The output of delay cell 215 is also buffered by serially-connected inverters 216 and 217, and then provided to the clock terminal of flip-flop 218. The D input terminal of flip-flop 218 is connected to voltage VDD, whereas the Q output terminal of flip-flop 218 is connected to an OR gate 219. The output of flip-flop 218 provides a duty cycle corrected clock signal.

Thus, in this configuration, the MUXout signal is effectively routed along two paths: a first path terminating at the clock terminal of flip-flop 218 and a second path terminating at the reset terminal of flip-flop 218. In one embodiment, a rising edge of MUXout signal sends the signal at the D input terminal (i.e. a high supply voltage VDD) of flip-flop 218 to its Q output terminal. Also in this embodiment, a falling edge of the MUXout signal provided to the reset terminal resets the Q output to “0”.

FIG. 3 illustrates a simplified delay cell 215. In this embodiment, switches 311-315 can be used to bypass one or more of serially-connected resistors 301-305. For example, when switch 311 is closed, then the A signal bypasses resistor 301. When switch 314 is closed, then the A signal bypasses resistors 301, 302, 303, and 304. The 5-bit signal Y<4:0> can include signals Y1-Y5 that control switches 311-315 (wherein only one switch can be closed at any time). Delay cell 215 can generate a programmable delay signal PDelay. Note that inverter 216 is a relatively large component (e.g. in the range of 0.3-0.4 picofarads) that has an associated capacitance. This capacitance in combination with the PDelay signal actually comprise an RC delay. Further note that the number of resistors/switches/switch control signals can be increased or decreased in other embodiments. For example, in one embodiment, an actual delay cell 215 can include 32 switches and 32 resistors, wherein the 5-bit control signal is provided to a de-multiplexer, which in turn generates 32 control signals. This delay cell embodiment functions similarly to delay cell 215 and provides a wider range of control.

FIG. 4A illustrates an exemplary input clock signal 401 that has greater than a 50% duty cycle. FIG. 4B illustrates an exemplary waveform 402 generated by delay cell 215, i.e. the PDelay signal shown in FIG. 2B. As demonstrated by comparing waveforms 401 and 402, delay cell 215 effectively delays the rising time of the input clock signal 401 to generate waveform 402. Note that without inverter 214 (FIG. 2B) and transistor 306 (FIG. 3) (which performs a quick pull-down when the AB signal is high), waveform 402 would not have time to return to ground potential (i.e. transistor 306 can effectively bypass the RC network).

Referring back to FIG. 2B, inverters 216 and 217 can sharpen the corners of (i.e. “square-up”) waveform 402 before it is applied to the clock terminal of flip-flop 218. Notably, by using a buffering path including inverters 223-226 to trigger the reset of flip-flop 218, the falling edge remains the same. Thus, duty cycle correction circuit 250 only affects the rising edge of waveform 401. When delay cell 215 is accurately configured, flip-flop 218 can output a squared clock signal, which is at or within a predetermined range of a 50% duty cycle.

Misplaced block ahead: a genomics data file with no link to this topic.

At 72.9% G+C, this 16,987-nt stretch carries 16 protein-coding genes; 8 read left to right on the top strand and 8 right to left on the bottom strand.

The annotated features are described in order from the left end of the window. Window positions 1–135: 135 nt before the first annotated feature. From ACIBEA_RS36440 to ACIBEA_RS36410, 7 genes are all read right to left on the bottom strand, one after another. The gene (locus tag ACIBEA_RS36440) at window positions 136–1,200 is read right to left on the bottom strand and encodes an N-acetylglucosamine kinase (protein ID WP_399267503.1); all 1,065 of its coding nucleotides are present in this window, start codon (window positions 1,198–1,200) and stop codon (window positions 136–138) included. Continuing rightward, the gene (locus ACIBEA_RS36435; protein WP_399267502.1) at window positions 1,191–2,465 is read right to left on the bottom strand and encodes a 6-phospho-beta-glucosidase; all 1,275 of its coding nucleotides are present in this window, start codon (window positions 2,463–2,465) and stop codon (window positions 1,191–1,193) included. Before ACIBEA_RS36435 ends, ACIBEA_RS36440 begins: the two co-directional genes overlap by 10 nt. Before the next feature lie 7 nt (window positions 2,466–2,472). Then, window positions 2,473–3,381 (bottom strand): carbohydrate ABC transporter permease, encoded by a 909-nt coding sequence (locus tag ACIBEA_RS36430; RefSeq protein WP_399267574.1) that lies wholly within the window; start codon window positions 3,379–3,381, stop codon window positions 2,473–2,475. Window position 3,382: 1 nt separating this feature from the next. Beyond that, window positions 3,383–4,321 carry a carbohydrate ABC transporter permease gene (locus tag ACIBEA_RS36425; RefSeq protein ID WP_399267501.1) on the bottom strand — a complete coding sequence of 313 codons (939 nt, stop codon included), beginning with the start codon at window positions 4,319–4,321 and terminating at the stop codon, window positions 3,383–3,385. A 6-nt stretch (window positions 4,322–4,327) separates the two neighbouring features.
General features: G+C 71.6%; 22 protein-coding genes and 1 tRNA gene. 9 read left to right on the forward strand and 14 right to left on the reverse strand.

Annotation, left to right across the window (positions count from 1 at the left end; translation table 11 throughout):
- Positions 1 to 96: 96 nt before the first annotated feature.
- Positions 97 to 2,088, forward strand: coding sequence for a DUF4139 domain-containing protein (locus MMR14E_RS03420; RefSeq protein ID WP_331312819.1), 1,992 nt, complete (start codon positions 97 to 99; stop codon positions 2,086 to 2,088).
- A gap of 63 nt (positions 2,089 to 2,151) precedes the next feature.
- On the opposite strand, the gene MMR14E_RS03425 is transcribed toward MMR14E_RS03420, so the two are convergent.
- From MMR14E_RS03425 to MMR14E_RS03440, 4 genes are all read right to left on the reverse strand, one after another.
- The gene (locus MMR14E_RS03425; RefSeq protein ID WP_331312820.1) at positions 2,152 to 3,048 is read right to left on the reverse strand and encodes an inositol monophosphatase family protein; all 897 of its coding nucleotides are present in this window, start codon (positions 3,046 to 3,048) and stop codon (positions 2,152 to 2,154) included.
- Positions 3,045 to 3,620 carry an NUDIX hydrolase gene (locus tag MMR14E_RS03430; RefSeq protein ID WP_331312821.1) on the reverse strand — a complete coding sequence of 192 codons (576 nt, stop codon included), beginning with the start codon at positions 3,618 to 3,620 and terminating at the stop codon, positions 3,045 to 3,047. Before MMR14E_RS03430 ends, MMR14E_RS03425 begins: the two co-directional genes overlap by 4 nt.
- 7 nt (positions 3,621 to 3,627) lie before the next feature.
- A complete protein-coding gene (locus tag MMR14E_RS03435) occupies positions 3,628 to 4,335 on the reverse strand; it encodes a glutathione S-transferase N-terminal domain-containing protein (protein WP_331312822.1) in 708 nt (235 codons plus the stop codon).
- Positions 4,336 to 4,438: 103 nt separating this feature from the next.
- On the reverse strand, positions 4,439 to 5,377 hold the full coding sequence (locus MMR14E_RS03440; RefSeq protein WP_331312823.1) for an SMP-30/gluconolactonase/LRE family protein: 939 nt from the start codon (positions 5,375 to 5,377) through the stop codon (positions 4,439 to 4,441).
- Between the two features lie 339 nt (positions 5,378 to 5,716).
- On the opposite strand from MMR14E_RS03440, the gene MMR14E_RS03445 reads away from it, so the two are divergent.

In summary, delay cell 215 can advantageously affect the rising of the input clock signal using the first path terminating at the clock terminal of flip-flop 218. The second path terminating at the reset terminal of flip-flop 218 can be used to ensure that the falling edge of the signal remains the same as before duty cycle correction. Therefore, in combination, the first and second paths can advantageously affect only the length of the high pulse (which affects the duty cycle).

In this embodiment, OR gate 219 also receives the reset signal RST. Provided the reset signal RST is inactive (i.e. “0” for OR gate 219), OR gate 219 provides the Q output of flip-flop 218, i.e. a duty cycle corrected clock signal CLKDC as an output of duty cycle correction circuit 250.

Referring to FIG. 2C, which illustrates an exemplary duty cycle adjustment generator 260, the CLKDC signal is then provided to another averaging clock circuit, e.g. comprising a resistor 220 and a capacitor 221 (which form a very low pole resistor-capacitor (RC) filter). In this embodiment, a first terminal of resistor 220 is connected to the output of OR gate 219, whereas a second terminal of resistor 220 is connected to the non-inverting terminals of two comparators 227 and 229 (see FIG. 2C) (i.e. an averaged, duty cycle corrected clock signal ACLKDC is provided to comparators 227 and 229). Capacitor 221 is connected between the second terminal of resistor 220 and ground.

Comparator 227 receives the ACLKDC signal on its non-inverting terminal and a low-side voltage VOL1 on its inverting terminal. Comparator 229 also receives the ACLKDC signal on its non-inverting terminal and a high-side voltage VOL3 on its inverting terminal. In one embodiment, if VDD is 1.2 V, then the average of a perfect clock signal should be 0.6 V. Therefore, this average could be compared to 0.594 V (low-side voltage VOL1) and 0.606 V (high-side voltage VOL3) for a 1% total duty cycle error. Other embodiments could include different ranges for VOL1 and VOL3, which could be greater or less than the exemplary 1% range.

The inverting outputs of comparators 227 and 229 are provided to an AND gate 230, which controls a subtraction function in an accumulator 231. In contrast, the non-inverting outputs of comparators 227 and 229 are provided to an AND gate 230, which controls an addition function in accumulator 231. Accumulator 231 outputs the 5-bit signal Y<4:0>. In this embodiment, an inverted reset signal RSTB can be inverted by inverter 232 and then provided to the reset terminal of accumulator 231.

In this configuration, when comparators 227 and 229 generate “0s” at their inverting and “1” at their non-inverting output terminals, then the output duty cycle is more than 50% and the delay should be increased. In this case, accumulator 231 (which starts at zero, i.e. a “no delay” output) increases by 1 bit to increase the delay. On the other hand, when comparators 227 and 229 generate “1s” at their inverting and “0s” at their non-inverting terminals, then the duty cycle is less than 50%. In this case, accumulator 231 decreases by one bit to decrease the delay.